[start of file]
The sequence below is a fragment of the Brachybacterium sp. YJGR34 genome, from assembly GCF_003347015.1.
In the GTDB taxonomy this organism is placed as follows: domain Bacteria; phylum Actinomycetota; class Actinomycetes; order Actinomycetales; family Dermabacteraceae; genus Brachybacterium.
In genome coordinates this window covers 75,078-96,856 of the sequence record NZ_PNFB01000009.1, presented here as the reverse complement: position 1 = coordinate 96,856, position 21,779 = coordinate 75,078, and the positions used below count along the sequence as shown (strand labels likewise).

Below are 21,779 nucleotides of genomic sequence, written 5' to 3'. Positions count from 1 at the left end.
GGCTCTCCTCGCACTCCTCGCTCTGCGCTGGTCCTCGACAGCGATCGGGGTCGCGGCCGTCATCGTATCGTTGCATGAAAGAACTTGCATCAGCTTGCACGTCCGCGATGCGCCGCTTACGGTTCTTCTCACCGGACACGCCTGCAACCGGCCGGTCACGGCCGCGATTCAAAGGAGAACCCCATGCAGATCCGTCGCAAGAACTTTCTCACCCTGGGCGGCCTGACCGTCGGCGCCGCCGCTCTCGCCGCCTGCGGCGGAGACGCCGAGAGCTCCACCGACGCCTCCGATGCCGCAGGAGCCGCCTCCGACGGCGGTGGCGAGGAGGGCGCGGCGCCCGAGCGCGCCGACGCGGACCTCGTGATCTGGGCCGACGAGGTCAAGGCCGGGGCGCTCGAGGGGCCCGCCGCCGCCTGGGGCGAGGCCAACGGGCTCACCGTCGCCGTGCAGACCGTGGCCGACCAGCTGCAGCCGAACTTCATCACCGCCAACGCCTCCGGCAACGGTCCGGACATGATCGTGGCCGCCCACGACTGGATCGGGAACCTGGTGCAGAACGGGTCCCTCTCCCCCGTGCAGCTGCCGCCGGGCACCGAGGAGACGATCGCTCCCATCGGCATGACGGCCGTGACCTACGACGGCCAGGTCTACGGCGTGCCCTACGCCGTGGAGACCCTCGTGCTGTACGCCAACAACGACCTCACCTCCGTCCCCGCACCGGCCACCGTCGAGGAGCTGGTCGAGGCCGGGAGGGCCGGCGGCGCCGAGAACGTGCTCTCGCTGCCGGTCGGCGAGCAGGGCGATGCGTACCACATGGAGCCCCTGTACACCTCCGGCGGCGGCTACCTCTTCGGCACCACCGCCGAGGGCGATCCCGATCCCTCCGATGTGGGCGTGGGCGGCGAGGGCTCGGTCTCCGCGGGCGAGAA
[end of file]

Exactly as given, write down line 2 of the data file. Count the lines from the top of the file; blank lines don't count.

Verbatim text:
In the GTDB taxonomy this organism is placed as follows: domain Bacteria; phylum Actinomycetota; class Actinomycetes; order Actinomycetales; family Dermabacteraceae; genus Brachybacterium.